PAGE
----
Texas adds 72,000 new jobs in July

There’s a lot to celebrate in the latest Texas jobs report.

July marks the eleventh straight month with new record levels of employment in the Lone Star State.

Job creation is way up and unemployment is down.

What's interesting is when you delve deeper into employee trends. Data shows many want to continue to work from home. Some are pushing for a hybrid model. It’s putting employers in a tough spot.

Texas Workforce Commission Chairman Bryan Daniel touted the employment stats during a virtual media briefing Friday.

"We have added 72,000 more jobs to the Texas economy effective July," he said. "My top takeaway is just our record streak of job growth."

Texas has added more jobs this year than any year since 1990. But the types of jobs people are attracted to post-pandemic appear to be changing.

Jason Parma is a jobs expert at talent solutions and business consulting firm, Robert Half.

"The first thing that we're seeing is the continuation of this movement towards a hybrid or remote work model," he said.


A 'help wanted' sign is posted in front of restaurant on February 4, 2022 in Los Angeles, California. - The United States added an unexpectedly robust 467,000 jobs in January, according to Labor Department data released today that also significantly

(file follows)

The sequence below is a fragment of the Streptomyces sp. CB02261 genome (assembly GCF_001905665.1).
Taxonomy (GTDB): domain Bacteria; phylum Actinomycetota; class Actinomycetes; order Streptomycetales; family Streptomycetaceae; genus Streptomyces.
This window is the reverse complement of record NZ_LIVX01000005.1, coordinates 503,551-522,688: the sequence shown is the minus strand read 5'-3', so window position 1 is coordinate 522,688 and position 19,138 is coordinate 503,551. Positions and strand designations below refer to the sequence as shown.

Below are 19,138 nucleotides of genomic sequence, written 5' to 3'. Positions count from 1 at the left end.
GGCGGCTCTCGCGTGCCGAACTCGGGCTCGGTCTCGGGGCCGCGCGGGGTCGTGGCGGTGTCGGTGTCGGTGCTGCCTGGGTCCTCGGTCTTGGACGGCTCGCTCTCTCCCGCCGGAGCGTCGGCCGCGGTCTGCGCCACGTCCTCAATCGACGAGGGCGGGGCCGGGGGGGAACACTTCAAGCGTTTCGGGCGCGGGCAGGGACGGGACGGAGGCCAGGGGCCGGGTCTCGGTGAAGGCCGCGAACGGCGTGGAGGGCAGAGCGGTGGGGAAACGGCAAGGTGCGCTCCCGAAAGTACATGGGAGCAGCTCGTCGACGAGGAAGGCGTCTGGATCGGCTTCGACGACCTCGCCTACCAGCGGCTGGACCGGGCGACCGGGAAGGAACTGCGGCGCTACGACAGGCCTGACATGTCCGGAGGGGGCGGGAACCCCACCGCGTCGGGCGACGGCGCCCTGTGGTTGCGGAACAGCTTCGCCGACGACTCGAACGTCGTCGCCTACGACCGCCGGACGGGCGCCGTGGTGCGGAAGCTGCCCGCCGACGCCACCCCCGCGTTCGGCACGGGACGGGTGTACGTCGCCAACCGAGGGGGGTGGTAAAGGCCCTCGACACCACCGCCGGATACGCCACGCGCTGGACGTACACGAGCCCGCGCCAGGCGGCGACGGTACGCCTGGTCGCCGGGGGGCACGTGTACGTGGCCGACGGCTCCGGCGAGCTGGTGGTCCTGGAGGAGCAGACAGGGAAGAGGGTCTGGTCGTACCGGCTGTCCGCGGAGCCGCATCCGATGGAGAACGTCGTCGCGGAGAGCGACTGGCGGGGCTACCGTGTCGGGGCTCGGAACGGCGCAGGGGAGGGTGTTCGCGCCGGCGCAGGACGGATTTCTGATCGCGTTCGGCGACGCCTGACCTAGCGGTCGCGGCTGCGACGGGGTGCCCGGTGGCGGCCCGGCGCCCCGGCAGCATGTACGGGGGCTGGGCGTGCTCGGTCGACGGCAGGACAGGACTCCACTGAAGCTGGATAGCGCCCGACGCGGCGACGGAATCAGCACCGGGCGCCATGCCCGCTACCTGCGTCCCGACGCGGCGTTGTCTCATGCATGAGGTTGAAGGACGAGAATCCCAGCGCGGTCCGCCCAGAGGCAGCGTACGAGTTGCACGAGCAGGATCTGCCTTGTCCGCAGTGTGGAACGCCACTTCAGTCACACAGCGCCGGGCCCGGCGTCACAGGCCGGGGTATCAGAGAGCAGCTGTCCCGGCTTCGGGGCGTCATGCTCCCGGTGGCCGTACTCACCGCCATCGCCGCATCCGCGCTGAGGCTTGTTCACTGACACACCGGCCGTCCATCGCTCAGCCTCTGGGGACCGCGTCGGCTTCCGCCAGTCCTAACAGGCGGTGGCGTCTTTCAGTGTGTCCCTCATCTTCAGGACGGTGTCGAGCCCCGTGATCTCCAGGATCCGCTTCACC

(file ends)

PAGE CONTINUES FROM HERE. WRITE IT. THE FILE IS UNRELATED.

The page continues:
Parma says their research found some 41% of managers have lost employees because of return-to-office requirements. About 50% of workers surveyed say they would quit if required to return to the office full time.

"They're wanting to be able to know that they can balance their priorities, their children, along with whatever employee requirements that they have," he said.

People are looking for more flexibility from their employers after getting used to working from home for so long. But there are, of course, some jobs that just don't work working from home.

Nathan Price is a mechanic.

"I like going in because all of the tools I need to work at my level is at the facility," he said.

To keep these kinds of employees put, Parma says employers may need to look at other options like pay raises.

"There are some instances where on-site is important," he said.

With all of the job openings out there, it seems there's something for everyone.